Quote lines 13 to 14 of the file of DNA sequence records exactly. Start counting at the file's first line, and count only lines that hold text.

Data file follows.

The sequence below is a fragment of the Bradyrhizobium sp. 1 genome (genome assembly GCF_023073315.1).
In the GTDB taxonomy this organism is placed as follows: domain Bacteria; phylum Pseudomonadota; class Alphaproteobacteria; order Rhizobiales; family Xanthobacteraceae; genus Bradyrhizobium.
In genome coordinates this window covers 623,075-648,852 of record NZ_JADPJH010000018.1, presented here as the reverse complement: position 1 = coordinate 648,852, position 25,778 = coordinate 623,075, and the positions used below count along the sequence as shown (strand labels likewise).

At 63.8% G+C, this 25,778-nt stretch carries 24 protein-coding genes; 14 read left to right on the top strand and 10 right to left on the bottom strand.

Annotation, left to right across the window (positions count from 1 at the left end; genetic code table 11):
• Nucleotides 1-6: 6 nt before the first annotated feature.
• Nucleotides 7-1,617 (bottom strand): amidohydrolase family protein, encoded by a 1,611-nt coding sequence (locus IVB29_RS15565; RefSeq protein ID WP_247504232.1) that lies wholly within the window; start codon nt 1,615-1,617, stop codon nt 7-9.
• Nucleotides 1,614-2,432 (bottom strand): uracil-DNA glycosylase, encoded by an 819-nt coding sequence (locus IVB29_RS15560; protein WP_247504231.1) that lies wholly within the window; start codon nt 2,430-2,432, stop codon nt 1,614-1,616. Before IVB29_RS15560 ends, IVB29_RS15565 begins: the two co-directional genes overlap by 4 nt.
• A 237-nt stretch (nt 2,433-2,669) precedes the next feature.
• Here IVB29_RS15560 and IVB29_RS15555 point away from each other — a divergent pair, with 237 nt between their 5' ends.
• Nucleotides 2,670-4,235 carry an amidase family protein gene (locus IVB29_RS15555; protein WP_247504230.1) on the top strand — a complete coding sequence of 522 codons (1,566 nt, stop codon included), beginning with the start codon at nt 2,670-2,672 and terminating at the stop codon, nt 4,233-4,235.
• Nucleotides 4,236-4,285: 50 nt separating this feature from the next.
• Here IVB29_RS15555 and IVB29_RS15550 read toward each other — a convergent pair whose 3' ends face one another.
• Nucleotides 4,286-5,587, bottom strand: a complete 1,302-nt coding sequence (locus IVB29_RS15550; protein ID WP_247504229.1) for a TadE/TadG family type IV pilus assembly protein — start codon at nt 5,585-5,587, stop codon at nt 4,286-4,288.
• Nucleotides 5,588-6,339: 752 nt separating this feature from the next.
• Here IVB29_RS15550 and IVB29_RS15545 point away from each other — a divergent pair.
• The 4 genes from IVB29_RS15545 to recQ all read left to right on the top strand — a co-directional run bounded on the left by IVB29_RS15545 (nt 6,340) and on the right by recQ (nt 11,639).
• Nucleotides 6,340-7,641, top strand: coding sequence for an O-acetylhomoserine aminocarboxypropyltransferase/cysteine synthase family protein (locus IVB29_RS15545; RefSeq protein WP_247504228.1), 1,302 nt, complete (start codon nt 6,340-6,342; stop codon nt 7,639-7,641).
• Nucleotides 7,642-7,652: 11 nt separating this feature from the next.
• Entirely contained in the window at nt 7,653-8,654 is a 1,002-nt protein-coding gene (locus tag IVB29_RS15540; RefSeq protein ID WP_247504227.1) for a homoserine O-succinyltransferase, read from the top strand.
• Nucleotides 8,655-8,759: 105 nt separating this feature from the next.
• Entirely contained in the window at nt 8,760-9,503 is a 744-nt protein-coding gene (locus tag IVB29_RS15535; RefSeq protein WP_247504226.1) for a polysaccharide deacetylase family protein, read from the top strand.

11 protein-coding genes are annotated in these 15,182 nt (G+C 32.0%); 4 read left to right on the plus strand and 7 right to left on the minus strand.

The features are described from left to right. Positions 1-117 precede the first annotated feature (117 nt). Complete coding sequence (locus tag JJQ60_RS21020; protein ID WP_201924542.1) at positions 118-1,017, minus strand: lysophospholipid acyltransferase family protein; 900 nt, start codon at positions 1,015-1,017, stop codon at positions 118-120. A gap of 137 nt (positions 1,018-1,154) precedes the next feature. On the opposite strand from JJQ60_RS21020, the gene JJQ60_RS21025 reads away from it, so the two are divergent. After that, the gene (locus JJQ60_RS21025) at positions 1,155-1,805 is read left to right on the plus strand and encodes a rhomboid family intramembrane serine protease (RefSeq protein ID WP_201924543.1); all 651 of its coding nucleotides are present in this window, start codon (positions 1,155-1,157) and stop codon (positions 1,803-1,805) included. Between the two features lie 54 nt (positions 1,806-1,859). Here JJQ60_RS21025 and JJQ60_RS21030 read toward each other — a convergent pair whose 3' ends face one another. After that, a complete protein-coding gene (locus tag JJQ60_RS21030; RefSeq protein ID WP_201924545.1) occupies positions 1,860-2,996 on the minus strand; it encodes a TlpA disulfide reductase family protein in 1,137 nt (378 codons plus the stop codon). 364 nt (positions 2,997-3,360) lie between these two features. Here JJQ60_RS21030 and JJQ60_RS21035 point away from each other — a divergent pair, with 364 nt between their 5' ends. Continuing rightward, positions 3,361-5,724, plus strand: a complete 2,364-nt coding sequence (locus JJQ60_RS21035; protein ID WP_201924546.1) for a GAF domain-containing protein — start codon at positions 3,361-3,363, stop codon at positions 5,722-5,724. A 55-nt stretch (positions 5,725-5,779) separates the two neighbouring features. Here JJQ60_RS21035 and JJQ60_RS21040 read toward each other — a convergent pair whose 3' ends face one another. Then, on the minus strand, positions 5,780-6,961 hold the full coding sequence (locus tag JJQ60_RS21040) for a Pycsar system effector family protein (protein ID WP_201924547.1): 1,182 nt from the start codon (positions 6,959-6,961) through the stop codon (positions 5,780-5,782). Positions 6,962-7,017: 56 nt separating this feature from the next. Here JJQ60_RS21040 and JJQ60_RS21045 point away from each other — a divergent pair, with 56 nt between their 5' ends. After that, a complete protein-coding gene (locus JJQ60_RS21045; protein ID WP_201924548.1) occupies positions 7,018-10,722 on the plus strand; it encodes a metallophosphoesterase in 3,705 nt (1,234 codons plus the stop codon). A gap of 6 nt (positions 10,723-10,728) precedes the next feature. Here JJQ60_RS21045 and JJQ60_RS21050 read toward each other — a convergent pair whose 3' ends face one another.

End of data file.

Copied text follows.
• Here IVB29_RS15555 and IVB29_RS15550 read toward each other — a convergent pair whose 3' ends face one another.
• Nucleotides 4,286-5,587, bottom strand: a complete 1,302-nt coding sequence (locus IVB29_RS15550; protein ID WP_247504229.1) for a TadE/TadG family type IV pilus assembly protein — start codon at nt 5,585-5,587, stop codon at nt 4,286-4,288.